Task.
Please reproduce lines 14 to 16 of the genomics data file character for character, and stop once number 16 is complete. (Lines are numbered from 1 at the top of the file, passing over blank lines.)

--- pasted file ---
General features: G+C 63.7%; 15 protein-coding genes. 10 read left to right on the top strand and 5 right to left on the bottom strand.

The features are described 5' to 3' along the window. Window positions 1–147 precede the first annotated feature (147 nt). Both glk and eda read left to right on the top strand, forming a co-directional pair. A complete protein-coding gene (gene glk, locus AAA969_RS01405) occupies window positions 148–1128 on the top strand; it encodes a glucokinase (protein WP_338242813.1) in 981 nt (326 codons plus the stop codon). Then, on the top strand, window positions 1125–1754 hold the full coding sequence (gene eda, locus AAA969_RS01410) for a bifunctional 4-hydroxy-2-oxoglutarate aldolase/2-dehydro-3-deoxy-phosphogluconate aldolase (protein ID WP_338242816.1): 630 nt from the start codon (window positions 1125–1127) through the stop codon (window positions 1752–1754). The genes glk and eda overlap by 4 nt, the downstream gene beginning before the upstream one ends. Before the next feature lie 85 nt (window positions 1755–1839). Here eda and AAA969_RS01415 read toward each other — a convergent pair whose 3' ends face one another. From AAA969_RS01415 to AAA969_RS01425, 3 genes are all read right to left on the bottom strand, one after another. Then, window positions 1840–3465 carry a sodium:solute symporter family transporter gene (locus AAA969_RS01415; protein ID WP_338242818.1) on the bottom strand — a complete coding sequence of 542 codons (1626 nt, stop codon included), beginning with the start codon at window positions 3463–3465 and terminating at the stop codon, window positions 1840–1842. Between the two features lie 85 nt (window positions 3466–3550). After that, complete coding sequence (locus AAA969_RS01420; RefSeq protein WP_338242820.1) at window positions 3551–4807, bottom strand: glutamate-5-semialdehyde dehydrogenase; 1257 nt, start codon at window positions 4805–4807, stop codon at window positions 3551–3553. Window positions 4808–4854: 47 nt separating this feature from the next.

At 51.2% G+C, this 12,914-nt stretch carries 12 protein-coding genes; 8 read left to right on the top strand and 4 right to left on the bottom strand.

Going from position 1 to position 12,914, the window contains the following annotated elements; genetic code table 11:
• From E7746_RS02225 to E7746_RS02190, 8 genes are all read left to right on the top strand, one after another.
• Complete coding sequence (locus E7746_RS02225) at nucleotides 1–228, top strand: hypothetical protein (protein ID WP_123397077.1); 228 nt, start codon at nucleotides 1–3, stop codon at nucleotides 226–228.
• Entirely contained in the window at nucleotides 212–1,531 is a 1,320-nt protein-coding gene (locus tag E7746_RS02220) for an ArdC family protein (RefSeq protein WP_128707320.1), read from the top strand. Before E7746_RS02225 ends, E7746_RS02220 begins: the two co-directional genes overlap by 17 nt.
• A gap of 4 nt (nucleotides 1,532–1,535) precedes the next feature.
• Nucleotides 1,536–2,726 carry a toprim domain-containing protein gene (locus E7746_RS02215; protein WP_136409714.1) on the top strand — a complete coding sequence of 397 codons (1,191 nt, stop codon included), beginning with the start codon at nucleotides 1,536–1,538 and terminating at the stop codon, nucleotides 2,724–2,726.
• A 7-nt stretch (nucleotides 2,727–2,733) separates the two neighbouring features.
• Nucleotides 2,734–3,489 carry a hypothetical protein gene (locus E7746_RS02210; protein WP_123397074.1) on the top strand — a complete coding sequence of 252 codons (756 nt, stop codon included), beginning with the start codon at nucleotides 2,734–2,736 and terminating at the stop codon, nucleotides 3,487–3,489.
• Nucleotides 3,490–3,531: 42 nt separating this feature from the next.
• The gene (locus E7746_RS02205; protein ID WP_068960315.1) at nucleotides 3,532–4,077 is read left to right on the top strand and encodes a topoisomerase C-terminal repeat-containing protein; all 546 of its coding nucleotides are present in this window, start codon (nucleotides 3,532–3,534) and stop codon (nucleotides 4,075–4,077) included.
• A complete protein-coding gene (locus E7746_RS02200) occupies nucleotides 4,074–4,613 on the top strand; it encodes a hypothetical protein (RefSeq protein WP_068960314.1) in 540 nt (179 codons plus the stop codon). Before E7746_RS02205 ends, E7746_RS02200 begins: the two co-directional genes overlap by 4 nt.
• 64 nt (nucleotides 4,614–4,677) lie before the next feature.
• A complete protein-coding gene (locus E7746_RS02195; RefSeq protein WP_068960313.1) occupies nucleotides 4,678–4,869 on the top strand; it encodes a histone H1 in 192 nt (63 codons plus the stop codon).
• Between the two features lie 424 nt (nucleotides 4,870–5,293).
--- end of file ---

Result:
• A complete protein-coding gene (locus E7746_RS02200) occupies nucleotides 4,074–4,613 on the top strand; it encodes a hypothetical protein (RefSeq protein WP_068960314.1) in 540 nt (179 codons plus the stop codon). Before E7746_RS02205 ends, E7746_RS02200 begins: the two co-directional genes overlap by 4 nt.
• 64 nt (nucleotides 4,614–4,677) lie before the next feature.
• A complete protein-coding gene (locus E7746_RS02195; RefSeq protein WP_068960313.1) occupies nucleotides 4,678–4,869 on the top strand; it encodes a histone H1 in 192 nt (63 codons plus the stop codon).